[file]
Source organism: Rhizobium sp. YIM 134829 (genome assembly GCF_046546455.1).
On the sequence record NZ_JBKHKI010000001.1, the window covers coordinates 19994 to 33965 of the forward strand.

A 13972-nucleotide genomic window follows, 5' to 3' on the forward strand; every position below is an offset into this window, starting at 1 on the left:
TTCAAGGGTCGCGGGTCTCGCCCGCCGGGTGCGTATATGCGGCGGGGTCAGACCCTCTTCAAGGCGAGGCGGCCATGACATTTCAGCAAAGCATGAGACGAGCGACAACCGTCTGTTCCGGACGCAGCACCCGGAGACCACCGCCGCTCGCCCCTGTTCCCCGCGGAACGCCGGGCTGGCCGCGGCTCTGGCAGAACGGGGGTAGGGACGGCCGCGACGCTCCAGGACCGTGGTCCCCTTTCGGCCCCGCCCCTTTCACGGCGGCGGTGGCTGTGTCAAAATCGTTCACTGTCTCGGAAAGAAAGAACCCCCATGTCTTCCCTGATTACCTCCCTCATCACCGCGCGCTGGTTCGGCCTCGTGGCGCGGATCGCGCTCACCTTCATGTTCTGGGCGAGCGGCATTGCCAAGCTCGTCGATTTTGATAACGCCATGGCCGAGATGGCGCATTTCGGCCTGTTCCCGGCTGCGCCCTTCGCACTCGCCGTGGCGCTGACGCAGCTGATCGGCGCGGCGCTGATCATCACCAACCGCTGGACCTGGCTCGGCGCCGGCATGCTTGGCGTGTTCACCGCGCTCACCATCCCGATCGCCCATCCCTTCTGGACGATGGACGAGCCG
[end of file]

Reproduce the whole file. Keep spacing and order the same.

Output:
Source organism: Rhizobium sp. YIM 134829 (genome assembly GCF_046546455.1).
On the sequence record NZ_JBKHKI010000001.1, the window covers coordinates 19994 to 33965 of the forward strand.

A 13972-nucleotide genomic window follows, 5' to 3' on the forward strand; every position below is an offset into this window, starting at 1 on the left:
TTCAAGGGTCGCGGGTCTCGCCCGCCGGGTGCGTATATGCGGCGGGGTCAGACCCTCTTCAAGGCGAGGCGGCCATGACATTTCAGCAAAGCATGAGACGAGCGACAACCGTCTGTTCCGGACGCAGCACCCGGAGACCACCGCCGCTCGCCCCTGTTCCCCGCGGAACGCCGGGCTGGCCGCGGCTCTGGCAGAACGGGGGTAGGGACGGCCGCGACGCTCCAGGACCGTGGTCCCCTTTCGGCCCCGCCCCTTTCACGGCGGCGGTGGCTGTGTCAAAATCGTTCACTGTCTCGGAAAGAAAGAACCCCCATGTCTTCCCTGATTACCTCCCTCATCACCGCGCGCTGGTTCGGCCTCGTGGCGCGGATCGCGCTCACCTTCATGTTCTGGGCGAGCGGCATTGCCAAGCTCGTCGATTTTGATAACGCCATGGCCGAGATGGCGCATTTCGGCCTGTTCCCGGCTGCGCCCTTCGCACTCGCCGTGGCGCTGACGCAGCTGATCGGCGCGGCGCTGATCATCACCAACCGCTGGACCTGGCTCGGCGCCGGCATGCTTGGCGTGTTCACCGCGCTCACCATCCCGATCGCCCATCCCTTCTGGACGATGGACGAGCCG